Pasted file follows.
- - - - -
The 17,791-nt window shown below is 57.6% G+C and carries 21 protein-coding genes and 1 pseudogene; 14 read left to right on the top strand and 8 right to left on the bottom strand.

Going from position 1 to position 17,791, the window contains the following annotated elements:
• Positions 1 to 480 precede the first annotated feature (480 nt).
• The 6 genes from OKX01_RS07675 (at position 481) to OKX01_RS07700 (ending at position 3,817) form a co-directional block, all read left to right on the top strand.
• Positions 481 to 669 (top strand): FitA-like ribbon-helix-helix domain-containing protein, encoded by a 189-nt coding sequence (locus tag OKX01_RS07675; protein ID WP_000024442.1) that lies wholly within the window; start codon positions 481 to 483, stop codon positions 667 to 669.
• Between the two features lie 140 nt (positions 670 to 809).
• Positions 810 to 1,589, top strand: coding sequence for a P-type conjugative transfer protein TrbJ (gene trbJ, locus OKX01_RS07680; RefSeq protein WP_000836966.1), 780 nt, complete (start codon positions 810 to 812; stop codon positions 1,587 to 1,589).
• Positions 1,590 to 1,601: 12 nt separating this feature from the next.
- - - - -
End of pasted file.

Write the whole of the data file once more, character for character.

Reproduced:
The 17,791-nt window shown below is 57.6% G+C and carries 21 protein-coding genes and 1 pseudogene; 14 read left to right on the top strand and 8 right to left on the bottom strand.

Going from position 1 to position 17,791, the window contains the following annotated elements:
• Positions 1 to 480 precede the first annotated feature (480 nt).
• The 6 genes from OKX01_RS07675 (at position 481) to OKX01_RS07700 (ending at position 3,817) form a co-directional block, all read left to right on the top strand.
• Positions 481 to 669 (top strand): FitA-like ribbon-helix-helix domain-containing protein, encoded by a 189-nt coding sequence (locus tag OKX01_RS07675; protein ID WP_000024442.1) that lies wholly within the window; start codon positions 481 to 483, stop codon positions 667 to 669.
• Between the two features lie 140 nt (positions 670 to 809).
• Positions 810 to 1,589, top strand: coding sequence for a P-type conjugative transfer protein TrbJ (gene trbJ, locus OKX01_RS07680; RefSeq protein WP_000836966.1), 780 nt, complete (start codon positions 810 to 812; stop codon positions 1,587 to 1,589).
• Positions 1,590 to 1,601: 12 nt separating this feature from the next.